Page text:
“Every solicitation has a link to funded proposal abstracts,” noted Fernandes. She advised attendees to familiarize themselves with the types of research being funded by the NSF by signing up for NSF updates on new and updated program solicitations and policies via e-mail, RSS feeds, and podcasts and on Twitter @NSF. OARS is also on Twitter @MiamiOH_OARS.  Follow us for funding and programmatic updates, as well as updates on workshops and other educational opportunities.

In addition to offering insights on how to get NSF funding, Fernandes also shared a document created by the NSF Division of Astronomical Science titled “NSF Proposals: How NOT to get funded” (see above).

Join us for more insights into the NSF on Tuesday, October 14 from 12:00 to1:00pm in Pearson 208, when Dr. Fernandes shares examples of NSF broader impacts and how to integrate research with educational activities.

Featured image by Gwen Ashley Walters via Flickr, used under Creative Commons license.

Red, orange and yellow digital ones and zeros stream from front to back across the frame. The numbers are clear in the foreground, blurry in the background, giving the image a sense of motion.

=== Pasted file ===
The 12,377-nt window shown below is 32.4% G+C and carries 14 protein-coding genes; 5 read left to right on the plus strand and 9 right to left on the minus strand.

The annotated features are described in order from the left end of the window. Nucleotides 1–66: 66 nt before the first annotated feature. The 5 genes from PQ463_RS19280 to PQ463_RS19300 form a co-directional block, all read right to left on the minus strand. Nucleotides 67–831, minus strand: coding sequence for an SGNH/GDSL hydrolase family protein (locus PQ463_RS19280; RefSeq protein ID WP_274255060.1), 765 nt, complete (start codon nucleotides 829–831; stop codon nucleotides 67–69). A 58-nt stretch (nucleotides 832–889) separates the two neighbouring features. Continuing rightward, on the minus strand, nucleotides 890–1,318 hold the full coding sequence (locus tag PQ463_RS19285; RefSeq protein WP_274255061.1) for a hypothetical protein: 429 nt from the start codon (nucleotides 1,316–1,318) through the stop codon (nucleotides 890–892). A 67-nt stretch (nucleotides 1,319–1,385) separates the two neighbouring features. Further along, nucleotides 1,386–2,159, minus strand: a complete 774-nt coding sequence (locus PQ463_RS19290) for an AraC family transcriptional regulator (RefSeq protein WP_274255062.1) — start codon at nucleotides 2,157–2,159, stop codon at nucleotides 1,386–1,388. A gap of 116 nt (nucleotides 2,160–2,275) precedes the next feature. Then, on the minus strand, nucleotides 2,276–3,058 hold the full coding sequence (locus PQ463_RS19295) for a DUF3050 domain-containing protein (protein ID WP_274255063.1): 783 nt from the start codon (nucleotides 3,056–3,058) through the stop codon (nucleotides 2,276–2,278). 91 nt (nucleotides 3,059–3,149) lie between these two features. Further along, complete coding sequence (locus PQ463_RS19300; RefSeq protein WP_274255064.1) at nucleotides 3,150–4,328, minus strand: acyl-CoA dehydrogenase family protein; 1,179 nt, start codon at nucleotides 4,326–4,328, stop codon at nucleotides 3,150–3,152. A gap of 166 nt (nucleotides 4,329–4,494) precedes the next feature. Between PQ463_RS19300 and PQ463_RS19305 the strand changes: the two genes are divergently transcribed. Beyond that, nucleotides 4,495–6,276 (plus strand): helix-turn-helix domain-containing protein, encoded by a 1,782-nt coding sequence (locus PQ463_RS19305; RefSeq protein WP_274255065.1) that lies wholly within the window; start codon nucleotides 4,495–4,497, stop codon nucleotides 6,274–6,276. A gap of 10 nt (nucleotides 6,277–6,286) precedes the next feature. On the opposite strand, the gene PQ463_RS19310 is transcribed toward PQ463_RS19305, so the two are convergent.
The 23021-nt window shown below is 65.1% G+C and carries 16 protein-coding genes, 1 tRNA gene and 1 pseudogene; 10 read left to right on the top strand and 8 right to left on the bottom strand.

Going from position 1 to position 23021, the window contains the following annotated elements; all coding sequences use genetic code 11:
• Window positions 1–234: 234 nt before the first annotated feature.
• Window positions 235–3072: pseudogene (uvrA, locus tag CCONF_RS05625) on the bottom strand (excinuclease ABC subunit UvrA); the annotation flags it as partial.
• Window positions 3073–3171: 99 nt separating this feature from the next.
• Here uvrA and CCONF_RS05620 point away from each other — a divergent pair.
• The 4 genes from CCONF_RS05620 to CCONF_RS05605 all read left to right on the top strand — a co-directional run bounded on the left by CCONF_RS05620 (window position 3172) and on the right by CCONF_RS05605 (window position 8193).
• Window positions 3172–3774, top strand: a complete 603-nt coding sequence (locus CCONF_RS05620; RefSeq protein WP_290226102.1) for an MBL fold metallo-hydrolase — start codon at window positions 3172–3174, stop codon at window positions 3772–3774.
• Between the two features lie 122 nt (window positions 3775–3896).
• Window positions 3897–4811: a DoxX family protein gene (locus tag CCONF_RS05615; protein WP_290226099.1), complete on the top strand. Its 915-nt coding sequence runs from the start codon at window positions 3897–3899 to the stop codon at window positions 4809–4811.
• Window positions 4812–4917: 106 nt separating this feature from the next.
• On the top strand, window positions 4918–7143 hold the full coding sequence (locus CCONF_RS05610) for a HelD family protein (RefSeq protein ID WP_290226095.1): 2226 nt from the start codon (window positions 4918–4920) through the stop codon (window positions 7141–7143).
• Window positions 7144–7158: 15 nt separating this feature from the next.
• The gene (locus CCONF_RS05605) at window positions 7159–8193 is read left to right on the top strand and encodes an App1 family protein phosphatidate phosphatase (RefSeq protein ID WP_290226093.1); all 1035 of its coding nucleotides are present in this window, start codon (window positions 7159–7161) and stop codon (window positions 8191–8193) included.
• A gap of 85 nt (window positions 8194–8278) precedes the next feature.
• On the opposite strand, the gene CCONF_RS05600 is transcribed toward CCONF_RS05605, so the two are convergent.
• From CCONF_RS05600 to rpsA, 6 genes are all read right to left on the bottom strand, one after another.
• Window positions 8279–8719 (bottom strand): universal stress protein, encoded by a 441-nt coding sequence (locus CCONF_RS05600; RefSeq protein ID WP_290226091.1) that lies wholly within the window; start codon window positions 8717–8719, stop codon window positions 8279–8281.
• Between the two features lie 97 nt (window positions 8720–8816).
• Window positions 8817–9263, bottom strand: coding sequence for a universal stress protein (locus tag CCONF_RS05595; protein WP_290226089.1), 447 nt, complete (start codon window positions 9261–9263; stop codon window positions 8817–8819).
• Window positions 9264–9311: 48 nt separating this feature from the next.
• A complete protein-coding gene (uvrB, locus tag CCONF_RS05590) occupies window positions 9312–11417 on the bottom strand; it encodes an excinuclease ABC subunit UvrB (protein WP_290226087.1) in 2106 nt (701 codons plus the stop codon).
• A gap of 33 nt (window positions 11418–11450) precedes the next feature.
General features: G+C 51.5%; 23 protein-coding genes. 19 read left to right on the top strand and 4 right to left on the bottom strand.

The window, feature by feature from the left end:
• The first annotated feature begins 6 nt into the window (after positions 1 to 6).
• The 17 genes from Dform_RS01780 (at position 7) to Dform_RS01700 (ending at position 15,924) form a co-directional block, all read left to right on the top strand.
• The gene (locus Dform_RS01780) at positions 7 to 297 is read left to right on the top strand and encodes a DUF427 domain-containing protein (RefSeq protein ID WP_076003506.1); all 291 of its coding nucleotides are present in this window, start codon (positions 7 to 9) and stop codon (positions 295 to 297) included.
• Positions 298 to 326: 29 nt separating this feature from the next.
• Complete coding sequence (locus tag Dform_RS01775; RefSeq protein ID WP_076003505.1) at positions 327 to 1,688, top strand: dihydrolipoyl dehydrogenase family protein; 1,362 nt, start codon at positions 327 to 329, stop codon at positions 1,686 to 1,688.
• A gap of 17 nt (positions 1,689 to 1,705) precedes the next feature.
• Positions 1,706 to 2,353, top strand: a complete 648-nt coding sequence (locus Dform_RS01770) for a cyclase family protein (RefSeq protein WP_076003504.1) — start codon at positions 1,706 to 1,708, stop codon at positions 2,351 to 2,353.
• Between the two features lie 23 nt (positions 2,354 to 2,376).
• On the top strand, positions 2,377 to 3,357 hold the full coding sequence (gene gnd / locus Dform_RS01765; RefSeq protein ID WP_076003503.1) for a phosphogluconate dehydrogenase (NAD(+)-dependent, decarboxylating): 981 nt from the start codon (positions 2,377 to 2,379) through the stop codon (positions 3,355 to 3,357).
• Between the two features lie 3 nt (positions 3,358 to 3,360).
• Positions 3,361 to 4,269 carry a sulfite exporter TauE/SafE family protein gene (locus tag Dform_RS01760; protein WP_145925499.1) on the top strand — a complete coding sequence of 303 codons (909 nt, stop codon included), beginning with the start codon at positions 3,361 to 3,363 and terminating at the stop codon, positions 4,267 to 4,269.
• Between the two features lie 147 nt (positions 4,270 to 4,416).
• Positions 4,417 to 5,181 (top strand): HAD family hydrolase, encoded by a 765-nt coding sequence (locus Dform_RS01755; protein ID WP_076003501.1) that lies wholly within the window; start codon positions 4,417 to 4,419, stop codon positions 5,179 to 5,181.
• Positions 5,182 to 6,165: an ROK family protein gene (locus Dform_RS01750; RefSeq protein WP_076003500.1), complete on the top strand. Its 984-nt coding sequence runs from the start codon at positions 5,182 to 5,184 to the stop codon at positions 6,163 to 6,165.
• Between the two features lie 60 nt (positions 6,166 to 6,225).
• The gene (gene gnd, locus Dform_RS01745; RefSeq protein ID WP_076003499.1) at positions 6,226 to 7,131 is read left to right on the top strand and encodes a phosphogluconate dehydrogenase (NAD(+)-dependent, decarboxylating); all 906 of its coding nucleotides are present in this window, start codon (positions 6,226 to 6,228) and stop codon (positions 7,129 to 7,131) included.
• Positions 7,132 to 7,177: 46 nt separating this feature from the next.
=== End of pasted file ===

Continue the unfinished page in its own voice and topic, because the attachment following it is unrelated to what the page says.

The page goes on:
eSPA training is on the horizon

Photograph of the unibody iMac. The screensaver is an image of space -- swirling matter and stars.

“eSPA?” you ask. In case you have missed our previous announcements, OARS is in the process of implementing a new Electronic Sponsored Programs Administration (eSPA) software tool — Evisions Cayuse Research Suite — that will officially launch on January 1, 2015.

This system will provide for system-to-system electronic submission of all Federal proposals formerly submitted through grants.gov and Fastlane, and will replace our paper Proposal Approval Form (PAF) with electronic routing. In addition, the new system’s robust features will allow faculty and administrators to generate grant-activity reports on their own at any time.

We will launch training for this new system on October 6-8, when Evisions staff will be onsite at the Oxford campus. OARS will lead additional training sessions throughout the remainder of fall semester, with multiple sessions every two weeks, to accommodate as many schedules as possible. Be on the look out — here on the blog, on Twitter @MiamiOH_OARS, on the OARS website, and on 25Live — for the training schedule for specific dates and times.

For more information about eSPA, read the FAQs on the OARS website or contact me.

Featured image (left) by freeimages.com user flavioloka, used with permission. Image above by Matthieu Riegler (user:Kyro) via Wikimedia Commons, used under Creative Commons license.